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How much promotion is too much?

Amy Leibowitz current events promotion

Recently, there's been a big stir in the writing world, especially among small-press and self-published authors. It's taken different forms, but the main point boils down to whether or not authors can share links related to their books on their personal Facebook profiles.

The issue is multi-faceted and only affects Facebook. That's because FB separates business pages from personal profiles and doesn't allow either seamless integration or multiple personal profiles. Platforms like Google+, Twitter, Instagram, Pinterest, etc. allow you to use the same profile for everything or create multiple separate accounts. (I believe G+ requires separate Gmail accounts to link, however.)

If you're on Facebook and haven't seen it, here is one author's post. It's a bit overly dramatic, and not everything in here is strictly true. When I dug around a bit, I found that this policy has been in effect essentially since FB introduced Pages. They may be cracking down on it more lately, which probably has more to do with wanting to earn money from business page ads. It's also not likely meant to target the average small-press or indie author, nor will it hurt them if they're not consistently part of the problem.

Part of the issue is that it's easier to add friends than to convince people to like a business page. It's certainly tempting to set up a profile under an author pseudonym or even use your own legal-name profile. But then it gets into tricky territory. Is that befriending people under false pretense? How many book-related posts are too many? Where is the line between friendship and readership?

This is one time when Facebook may be right. Profiles used primarily for selling things to other people are, at best, unpleasant. Most people don't send or accept friend requests unless they're interested in social interaction. If they're then inundated with countless ads and promotions, it becomes tiresome and a mess to wade through for funny memes and updates about Aunt Jane's surgery and cute baby pictures.

The occasional work-related post probably isn't a big deal, especially for people who share all kinds of other non-work posts. Talking about aspects of the writing process or sharing (without links) bits of works-in-progress also seem fine. It's possibly a little tricker to share things that have a distinct promotional flavor, but those are mainly at a person's discretion, as long as it's not constant. Some authors have said they couldn't share book launch events. If that's the case, it's probably okay to mention there is one and tell people to message you separately for the link (or link to a business page that has the info).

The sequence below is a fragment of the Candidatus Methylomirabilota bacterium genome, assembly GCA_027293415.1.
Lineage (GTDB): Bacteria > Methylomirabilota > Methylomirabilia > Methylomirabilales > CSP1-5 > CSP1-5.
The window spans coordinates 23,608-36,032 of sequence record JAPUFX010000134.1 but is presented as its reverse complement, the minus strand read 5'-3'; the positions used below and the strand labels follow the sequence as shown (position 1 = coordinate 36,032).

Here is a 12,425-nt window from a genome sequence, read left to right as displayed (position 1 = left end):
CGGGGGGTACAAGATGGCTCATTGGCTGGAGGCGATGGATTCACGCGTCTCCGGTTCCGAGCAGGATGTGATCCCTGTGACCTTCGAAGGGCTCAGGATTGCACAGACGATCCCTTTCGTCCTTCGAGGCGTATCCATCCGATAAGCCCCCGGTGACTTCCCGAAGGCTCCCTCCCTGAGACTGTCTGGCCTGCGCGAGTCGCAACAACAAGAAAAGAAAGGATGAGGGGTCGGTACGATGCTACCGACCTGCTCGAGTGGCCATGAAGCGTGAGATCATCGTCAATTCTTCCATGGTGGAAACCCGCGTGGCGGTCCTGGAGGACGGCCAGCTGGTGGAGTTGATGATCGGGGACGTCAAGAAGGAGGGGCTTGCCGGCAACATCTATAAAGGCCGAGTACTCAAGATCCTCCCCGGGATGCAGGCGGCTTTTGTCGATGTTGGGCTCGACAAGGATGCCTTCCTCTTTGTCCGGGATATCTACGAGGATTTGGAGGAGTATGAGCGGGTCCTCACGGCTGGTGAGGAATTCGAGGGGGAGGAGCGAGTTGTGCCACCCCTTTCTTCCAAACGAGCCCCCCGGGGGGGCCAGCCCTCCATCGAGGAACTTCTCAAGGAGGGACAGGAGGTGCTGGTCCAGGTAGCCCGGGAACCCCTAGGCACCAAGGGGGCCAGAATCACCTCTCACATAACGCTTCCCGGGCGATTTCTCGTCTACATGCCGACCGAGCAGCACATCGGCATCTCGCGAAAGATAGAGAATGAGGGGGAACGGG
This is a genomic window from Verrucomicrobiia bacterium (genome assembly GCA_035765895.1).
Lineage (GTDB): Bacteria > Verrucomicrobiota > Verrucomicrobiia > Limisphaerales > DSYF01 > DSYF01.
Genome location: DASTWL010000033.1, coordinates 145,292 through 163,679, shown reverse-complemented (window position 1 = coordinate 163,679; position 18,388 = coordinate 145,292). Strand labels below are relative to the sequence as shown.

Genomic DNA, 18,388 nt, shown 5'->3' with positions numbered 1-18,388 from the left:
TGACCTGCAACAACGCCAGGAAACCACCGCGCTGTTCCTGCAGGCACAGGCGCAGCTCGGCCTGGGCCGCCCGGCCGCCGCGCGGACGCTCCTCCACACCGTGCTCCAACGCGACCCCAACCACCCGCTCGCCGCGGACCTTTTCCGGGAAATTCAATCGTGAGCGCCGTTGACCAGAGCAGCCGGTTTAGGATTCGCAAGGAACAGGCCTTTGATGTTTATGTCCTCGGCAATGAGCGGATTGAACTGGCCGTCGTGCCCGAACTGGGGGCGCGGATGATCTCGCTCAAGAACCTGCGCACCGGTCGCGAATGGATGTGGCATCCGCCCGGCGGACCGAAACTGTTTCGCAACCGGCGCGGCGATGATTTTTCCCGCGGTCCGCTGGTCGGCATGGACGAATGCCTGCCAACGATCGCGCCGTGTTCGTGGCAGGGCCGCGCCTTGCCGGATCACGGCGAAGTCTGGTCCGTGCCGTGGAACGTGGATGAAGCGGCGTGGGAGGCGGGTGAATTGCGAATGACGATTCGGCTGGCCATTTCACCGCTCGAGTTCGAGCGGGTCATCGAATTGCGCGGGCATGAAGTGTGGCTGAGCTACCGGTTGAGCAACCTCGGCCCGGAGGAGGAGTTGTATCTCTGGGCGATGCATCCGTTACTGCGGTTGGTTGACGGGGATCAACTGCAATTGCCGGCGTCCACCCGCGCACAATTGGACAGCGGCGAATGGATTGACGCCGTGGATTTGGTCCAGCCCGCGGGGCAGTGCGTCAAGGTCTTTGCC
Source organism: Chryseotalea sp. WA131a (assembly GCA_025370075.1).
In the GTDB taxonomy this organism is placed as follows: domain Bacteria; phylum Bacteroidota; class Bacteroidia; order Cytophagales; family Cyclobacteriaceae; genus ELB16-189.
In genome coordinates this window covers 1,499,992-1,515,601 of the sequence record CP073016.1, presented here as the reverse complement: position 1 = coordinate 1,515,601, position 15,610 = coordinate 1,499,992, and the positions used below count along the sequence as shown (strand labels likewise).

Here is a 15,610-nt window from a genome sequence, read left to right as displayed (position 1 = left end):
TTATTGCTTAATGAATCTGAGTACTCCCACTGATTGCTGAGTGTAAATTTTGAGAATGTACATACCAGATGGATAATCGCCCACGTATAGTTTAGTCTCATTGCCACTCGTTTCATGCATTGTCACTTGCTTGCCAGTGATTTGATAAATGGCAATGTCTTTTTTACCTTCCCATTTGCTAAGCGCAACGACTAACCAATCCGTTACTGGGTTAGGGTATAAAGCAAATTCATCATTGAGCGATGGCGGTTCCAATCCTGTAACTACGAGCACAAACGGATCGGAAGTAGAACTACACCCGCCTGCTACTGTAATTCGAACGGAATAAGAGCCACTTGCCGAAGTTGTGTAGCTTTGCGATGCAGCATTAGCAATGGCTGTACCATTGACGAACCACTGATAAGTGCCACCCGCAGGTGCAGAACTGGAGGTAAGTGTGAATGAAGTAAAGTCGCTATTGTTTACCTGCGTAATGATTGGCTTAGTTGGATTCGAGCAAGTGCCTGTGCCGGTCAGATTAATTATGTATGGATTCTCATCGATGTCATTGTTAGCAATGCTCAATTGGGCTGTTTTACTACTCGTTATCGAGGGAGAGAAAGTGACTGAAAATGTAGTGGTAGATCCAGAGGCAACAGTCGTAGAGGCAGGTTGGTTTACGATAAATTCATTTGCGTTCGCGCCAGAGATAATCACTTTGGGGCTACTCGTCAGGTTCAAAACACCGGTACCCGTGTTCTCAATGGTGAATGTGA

Supposed Crimes obviously has this blog on our website, which we share to our business page. Many of our authors have their own Facebook business pages. Our readers can follow them there for updates. Beyond that, if anyone still has concerns or questions, this article is a great summary with suggestions for how to avoid being blocked for content.

Reality is, many readers don't find us that way anyhow. Word of mouth (rather than authors bombarding their friends lists) is ideal. So if you like stuff you've read or you have a favorite author, share them! Readers can't get in trouble for sharing about new books they've loved, and if you're keeping up with an author page, you can share from there. Even better, make sure you're rating and reviewing books you enjoy so other readers can find them.

As for the ban on too many promotions, think of it like the Highway Beautification Project (limiting the number of billboards allowed) or avoiding those annoying websites that have constant pop-ups. Keeping Facebook profiles for social interactions makes sense for those of us who prefer not to have our conversations interrupted with more bold-print ads for stuff, no matter how much we love the person selling it.

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